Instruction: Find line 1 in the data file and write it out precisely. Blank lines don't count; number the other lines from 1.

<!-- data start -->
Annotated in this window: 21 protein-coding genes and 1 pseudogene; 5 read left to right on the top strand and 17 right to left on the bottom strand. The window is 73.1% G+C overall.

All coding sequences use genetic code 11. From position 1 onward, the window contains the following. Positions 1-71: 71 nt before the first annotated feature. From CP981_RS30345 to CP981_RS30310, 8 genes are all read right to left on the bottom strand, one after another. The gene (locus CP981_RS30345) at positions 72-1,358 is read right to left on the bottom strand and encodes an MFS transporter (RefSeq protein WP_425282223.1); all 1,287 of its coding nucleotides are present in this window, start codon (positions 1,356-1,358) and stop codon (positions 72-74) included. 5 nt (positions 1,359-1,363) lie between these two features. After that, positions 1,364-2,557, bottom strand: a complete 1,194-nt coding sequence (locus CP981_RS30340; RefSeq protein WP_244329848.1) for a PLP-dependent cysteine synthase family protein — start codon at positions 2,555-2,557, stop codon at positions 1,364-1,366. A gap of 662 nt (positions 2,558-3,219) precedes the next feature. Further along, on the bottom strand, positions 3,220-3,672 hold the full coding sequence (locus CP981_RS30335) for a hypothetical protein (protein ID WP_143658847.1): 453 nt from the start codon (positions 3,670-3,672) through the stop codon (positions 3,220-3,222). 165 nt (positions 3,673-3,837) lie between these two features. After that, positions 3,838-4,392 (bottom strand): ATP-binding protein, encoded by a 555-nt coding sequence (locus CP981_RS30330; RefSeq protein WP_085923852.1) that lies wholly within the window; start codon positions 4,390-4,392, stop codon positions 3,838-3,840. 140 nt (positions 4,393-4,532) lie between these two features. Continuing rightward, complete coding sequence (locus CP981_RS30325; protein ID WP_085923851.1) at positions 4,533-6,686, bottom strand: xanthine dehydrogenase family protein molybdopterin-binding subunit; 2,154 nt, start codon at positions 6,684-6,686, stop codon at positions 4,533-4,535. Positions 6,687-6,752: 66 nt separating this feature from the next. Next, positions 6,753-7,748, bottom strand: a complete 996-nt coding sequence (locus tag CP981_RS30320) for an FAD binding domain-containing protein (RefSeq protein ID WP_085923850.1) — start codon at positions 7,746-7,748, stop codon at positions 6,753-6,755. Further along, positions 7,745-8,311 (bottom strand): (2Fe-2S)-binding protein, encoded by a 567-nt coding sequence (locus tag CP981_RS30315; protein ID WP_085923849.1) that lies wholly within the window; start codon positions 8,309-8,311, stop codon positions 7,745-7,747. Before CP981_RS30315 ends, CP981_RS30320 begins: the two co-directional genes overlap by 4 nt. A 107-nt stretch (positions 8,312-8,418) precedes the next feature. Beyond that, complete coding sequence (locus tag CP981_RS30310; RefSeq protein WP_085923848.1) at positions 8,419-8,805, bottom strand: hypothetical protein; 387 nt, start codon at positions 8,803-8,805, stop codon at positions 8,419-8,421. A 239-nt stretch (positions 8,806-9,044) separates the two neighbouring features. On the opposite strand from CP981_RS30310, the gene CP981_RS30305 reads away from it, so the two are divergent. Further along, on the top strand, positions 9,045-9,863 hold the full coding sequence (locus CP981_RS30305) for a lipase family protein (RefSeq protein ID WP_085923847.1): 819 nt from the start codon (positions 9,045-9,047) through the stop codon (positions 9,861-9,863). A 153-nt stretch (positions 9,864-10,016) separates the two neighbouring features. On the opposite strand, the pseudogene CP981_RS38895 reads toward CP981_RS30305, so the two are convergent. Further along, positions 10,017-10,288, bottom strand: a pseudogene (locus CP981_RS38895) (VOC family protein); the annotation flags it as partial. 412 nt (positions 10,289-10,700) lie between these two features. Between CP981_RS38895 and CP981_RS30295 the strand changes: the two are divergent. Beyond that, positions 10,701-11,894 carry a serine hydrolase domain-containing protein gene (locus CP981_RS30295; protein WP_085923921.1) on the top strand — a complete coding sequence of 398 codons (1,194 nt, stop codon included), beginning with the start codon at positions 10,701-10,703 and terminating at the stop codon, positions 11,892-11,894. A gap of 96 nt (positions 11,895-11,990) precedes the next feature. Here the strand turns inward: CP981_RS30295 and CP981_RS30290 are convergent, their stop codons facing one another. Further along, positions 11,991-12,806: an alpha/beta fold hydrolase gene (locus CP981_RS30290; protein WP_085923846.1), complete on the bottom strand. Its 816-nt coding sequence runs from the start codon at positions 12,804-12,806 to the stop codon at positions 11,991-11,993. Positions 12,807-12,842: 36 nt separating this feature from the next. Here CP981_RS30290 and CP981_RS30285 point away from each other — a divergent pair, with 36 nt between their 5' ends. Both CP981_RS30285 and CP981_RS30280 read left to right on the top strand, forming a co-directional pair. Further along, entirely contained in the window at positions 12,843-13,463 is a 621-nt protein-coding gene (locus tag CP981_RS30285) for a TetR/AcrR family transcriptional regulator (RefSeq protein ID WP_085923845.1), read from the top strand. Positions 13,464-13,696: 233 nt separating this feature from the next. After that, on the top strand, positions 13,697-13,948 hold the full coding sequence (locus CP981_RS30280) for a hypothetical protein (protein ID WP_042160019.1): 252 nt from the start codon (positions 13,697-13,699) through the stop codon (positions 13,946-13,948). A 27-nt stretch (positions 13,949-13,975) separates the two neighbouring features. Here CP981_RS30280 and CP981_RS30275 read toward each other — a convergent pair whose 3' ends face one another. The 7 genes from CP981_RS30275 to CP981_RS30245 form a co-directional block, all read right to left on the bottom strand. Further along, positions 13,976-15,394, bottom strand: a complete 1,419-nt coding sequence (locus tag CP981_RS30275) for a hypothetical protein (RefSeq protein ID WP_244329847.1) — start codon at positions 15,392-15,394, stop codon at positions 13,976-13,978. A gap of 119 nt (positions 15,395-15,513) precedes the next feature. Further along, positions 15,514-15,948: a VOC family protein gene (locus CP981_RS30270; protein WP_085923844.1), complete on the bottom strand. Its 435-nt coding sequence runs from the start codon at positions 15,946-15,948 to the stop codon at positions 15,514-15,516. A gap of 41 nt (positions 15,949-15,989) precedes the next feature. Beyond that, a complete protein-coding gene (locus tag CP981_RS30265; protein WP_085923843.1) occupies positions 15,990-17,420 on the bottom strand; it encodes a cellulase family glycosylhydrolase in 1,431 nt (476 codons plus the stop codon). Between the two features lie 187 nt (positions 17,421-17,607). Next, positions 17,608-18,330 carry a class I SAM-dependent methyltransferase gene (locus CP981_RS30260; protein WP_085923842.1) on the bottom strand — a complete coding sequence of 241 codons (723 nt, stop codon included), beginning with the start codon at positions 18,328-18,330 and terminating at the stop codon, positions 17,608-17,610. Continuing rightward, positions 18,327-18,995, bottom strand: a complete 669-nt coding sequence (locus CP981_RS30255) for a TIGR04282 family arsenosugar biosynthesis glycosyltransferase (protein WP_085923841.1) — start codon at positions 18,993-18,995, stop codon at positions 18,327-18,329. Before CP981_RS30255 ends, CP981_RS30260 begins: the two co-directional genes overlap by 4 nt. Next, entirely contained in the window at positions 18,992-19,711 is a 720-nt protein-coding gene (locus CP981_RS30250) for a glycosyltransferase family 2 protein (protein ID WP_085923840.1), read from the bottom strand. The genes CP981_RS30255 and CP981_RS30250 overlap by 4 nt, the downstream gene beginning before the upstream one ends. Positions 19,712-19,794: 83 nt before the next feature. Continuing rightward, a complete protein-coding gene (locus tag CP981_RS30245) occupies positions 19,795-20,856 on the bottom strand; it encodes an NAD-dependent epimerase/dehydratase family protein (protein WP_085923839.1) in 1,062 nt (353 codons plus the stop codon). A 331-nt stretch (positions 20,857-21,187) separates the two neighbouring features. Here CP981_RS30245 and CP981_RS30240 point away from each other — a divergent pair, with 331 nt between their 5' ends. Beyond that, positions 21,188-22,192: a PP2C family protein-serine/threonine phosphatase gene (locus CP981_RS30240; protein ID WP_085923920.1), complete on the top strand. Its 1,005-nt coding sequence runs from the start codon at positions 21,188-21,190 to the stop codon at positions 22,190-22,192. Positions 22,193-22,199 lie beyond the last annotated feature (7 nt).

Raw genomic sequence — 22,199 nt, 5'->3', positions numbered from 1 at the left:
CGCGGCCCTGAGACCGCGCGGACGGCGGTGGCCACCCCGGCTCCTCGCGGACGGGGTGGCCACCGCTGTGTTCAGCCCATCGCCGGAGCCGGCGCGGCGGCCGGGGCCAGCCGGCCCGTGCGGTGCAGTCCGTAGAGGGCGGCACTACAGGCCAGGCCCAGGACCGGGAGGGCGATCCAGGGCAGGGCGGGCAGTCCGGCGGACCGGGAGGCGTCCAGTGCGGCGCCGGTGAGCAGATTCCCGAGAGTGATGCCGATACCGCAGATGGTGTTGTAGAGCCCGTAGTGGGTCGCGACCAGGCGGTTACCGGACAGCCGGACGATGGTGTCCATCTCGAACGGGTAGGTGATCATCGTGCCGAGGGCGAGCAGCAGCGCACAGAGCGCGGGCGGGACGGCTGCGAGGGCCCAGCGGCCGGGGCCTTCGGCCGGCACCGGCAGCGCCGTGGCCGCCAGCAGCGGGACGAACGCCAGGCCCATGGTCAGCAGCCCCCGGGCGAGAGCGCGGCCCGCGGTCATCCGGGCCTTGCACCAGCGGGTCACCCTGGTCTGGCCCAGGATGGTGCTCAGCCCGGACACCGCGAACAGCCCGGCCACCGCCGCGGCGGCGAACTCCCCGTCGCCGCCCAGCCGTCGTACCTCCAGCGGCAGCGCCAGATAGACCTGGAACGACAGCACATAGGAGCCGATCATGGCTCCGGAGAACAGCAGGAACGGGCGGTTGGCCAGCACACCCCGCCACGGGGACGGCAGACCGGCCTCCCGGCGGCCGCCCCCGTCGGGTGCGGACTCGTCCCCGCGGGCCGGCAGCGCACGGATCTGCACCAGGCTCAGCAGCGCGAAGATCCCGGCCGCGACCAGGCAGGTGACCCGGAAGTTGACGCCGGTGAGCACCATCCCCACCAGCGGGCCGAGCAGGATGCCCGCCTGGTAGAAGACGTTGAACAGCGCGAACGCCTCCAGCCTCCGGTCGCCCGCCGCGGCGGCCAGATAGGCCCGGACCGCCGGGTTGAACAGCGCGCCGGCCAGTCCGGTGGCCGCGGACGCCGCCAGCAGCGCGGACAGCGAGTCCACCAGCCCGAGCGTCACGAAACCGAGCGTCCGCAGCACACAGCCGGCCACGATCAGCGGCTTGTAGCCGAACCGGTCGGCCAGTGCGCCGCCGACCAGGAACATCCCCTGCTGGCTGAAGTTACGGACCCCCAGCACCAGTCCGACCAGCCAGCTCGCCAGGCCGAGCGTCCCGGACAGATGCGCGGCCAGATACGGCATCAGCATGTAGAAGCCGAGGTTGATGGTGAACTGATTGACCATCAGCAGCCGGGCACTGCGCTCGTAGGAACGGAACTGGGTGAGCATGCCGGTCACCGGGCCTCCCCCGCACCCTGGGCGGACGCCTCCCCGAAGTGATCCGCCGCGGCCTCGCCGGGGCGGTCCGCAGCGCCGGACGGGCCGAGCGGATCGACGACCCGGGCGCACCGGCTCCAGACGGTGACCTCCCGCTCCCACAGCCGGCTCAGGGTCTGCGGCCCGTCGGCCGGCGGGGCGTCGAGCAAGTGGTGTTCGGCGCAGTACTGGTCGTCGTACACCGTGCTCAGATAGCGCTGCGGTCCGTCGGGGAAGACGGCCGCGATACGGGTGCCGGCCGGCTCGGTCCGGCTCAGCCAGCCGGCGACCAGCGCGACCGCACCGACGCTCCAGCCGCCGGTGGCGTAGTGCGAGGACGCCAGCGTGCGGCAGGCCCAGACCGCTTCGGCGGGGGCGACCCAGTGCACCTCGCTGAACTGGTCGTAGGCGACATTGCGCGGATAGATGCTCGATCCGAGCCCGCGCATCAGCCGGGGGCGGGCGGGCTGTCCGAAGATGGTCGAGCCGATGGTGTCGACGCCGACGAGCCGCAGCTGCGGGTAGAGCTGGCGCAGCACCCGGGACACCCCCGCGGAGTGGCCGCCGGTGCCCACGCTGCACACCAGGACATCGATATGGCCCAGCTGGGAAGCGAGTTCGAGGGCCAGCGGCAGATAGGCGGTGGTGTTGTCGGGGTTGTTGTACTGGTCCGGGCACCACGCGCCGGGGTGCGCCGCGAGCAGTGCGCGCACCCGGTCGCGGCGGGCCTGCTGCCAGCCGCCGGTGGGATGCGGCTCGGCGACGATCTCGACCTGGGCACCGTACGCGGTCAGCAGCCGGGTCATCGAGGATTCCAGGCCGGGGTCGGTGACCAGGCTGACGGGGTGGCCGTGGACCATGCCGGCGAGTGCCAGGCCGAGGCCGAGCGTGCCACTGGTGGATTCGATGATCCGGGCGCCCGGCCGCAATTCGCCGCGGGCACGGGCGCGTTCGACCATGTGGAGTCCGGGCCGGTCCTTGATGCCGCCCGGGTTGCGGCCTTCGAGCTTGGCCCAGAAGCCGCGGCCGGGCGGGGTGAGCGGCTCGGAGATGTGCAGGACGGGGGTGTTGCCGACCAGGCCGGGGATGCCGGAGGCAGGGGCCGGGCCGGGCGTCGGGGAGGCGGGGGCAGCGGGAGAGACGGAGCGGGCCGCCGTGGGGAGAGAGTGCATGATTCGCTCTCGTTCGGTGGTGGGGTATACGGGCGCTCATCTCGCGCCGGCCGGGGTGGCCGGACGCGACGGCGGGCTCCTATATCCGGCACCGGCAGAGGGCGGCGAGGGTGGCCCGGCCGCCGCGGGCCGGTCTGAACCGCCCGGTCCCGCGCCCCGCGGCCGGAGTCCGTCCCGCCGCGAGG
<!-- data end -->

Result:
Annotated in this window: 21 protein-coding genes and 1 pseudogene; 5 read left to right on the top strand and 17 right to left on the bottom strand. The window is 73.1% G+C overall.